Such was the outcry against the statement, and its implications, that on the following day, January 6th, the Minister of Home Affairs announced that County Inspector Henry Baillie, a senior police officer, had been appointed to investigate popular allegations about police behaviour in the city of Derry. This meant that the Burntollet and Irish Street attacks were not within his terms of reference. This investigation of police conduct by a policeman was received without great enthusiasm, though some individuals in the city of Derry still felt confident that it would document what had occurred.

In the months following Burntollet, it became increasingly obvious that the government and the police force, which is responsible to the Ministry of Home Affairs, were not making realistic investigation of the Burntollet incidents. In April 1969, the North Derry Civil Rights Association decided to organise a march from Burntollet Bridge into Derry. This was conceived primarily as a protest against the authorities which had failed to take steps to identify attackers.

The new Minister of Home Affairs, Robert Porter, made a hasty tour of this contentious area some days before the proposed demonstration was due. He discussed the project with local Orange leaders. He heard reports from the police. Then he issued a Ministerial order prohibiting the march. The reasons he gave for so doing were that he was unable to guarantee that there would be no opposition, and information given to him indicated that firearms might be used to stop the procession. Under protest, the Civil Rights' group decided to respect this ban. But local Orangemen, having succeeded in subjugating the Minister, were taking no chances. Three hundred men, armed in the customary fashion, assembled at the bridge. This group consisted almost precisely of the same individuals who had been involved in the attack on January 4th. Again the special constabulary was well represented.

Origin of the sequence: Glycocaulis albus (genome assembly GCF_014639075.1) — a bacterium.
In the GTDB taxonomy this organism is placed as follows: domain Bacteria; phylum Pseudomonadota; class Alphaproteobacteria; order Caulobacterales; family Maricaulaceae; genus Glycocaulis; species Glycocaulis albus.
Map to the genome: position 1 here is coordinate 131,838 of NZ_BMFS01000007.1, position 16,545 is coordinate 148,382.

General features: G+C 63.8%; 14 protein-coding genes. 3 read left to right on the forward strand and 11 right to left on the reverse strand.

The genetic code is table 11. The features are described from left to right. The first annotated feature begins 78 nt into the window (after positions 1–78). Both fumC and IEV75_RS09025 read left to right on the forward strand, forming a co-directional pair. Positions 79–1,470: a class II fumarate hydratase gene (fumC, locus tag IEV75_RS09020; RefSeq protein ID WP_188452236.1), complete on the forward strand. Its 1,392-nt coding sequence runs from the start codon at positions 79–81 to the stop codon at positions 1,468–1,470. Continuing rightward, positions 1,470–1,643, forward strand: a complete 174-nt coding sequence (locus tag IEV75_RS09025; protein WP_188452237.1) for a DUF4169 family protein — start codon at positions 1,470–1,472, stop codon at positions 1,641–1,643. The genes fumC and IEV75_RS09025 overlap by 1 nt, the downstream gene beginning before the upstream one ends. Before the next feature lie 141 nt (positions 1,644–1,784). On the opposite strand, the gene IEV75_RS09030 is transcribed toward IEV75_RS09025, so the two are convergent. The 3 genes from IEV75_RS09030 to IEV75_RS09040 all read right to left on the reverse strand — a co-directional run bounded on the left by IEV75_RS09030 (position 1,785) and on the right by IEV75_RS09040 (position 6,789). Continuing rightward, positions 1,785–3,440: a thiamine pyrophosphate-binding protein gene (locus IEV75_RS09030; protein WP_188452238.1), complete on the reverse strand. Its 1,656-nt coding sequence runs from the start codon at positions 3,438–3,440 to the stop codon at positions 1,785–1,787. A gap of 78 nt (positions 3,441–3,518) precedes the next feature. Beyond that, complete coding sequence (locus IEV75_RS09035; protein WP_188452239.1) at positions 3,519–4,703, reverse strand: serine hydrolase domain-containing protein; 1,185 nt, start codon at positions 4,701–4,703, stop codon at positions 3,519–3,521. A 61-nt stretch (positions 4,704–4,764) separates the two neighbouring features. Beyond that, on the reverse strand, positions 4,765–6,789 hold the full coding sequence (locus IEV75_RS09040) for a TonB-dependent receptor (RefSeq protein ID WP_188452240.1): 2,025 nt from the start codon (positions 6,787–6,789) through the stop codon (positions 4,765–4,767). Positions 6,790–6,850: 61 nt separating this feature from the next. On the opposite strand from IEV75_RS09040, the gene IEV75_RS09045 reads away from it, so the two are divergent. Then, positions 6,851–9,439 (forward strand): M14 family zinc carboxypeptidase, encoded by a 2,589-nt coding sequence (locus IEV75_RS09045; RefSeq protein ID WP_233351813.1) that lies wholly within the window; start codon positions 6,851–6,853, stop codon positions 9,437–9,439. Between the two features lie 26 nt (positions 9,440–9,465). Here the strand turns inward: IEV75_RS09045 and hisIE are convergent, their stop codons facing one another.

Once again the behaviour of the police gave rise to serious alarm. Photographers tried to picture the would-be assailants. Comparison of such photographs with those taken at "the first Burntollet" would have been instructive and useful in identifying attackers. The cameras were taken from these photographers by the police, and the film was destroyed by exposure. Car-loads of passers-by were stopped by vigilante patrols in full view of the regular police, on this main road. A number of people were attacked. Cars were smashed up. No action was taken. Part of the mob assaulted some young girls who live near the area and had come to see what was happening. A senior policeman refused to record a complaint. Since then he has denied that such was ever made, despite quite persuasive evidence to the contrary.